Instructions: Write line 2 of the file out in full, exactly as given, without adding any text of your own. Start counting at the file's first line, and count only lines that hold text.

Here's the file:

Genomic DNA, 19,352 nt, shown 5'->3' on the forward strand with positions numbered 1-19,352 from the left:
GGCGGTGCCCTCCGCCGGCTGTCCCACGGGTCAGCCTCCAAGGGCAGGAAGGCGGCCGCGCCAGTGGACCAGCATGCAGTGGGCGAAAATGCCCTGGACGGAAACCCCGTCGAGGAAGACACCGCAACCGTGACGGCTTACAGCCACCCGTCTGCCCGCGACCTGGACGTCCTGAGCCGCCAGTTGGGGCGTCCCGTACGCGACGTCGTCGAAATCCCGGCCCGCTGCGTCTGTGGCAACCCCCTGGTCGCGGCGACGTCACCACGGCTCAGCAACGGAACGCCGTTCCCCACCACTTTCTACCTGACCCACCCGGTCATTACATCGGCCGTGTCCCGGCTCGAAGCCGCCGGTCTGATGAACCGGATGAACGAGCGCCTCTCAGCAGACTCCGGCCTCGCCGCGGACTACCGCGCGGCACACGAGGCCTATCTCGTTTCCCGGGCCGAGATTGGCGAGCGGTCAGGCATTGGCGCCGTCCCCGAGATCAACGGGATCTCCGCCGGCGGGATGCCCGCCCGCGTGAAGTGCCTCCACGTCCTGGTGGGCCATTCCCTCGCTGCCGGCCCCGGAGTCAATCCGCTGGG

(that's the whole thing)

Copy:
GGCGGTGCCCTCCGCCGGCTGTCCCACGGGTCAGCCTCCAAGGGCAGGAAGGCGGCCGCGCCAGTGGACCAGCATGCAGTGGGCGAAAATGCCCTGGACGGAAACCCCGTCGAGGAAGACACCGCAACCGTGACGGCTTACAGCCACCCGTCTGCCCGCGACCTGGACGTCCTGAGCCGCCAGTTGGGGCGTCCCGTACGCGACGTCGTCGAAATCCCGGCCCGCTGCGTCTGTGGCAACCCCCTGGTCGCGGCGACGTCACCACGGCTCAGCAACGGAACGCCGTTCCCCACCACTTTCTACCTGACCCACCCGGTCATTACATCGGCCGTGTCCCGGCTCGAAGCCGCCGGTCTGATGAACCGGATGAACGAGCGCCTCTCAGCAGACTCCGGCCTCGCCGCGGACTACCGCGCGGCACACGAGGCCTATCTCGTTTCCCGGGCCGAGATTGGCGAGCGGTCAGGCATTGGCGCCGTCCCCGAGATCAACGGGATCTCCGCCGGCGGGATGCCCGCCCGCGTGAAGTGCCTCCACGTCCTGGTGGGCCATTCCCTCGCTGCCGGCCCCGGAGTCAATCCGCTGGG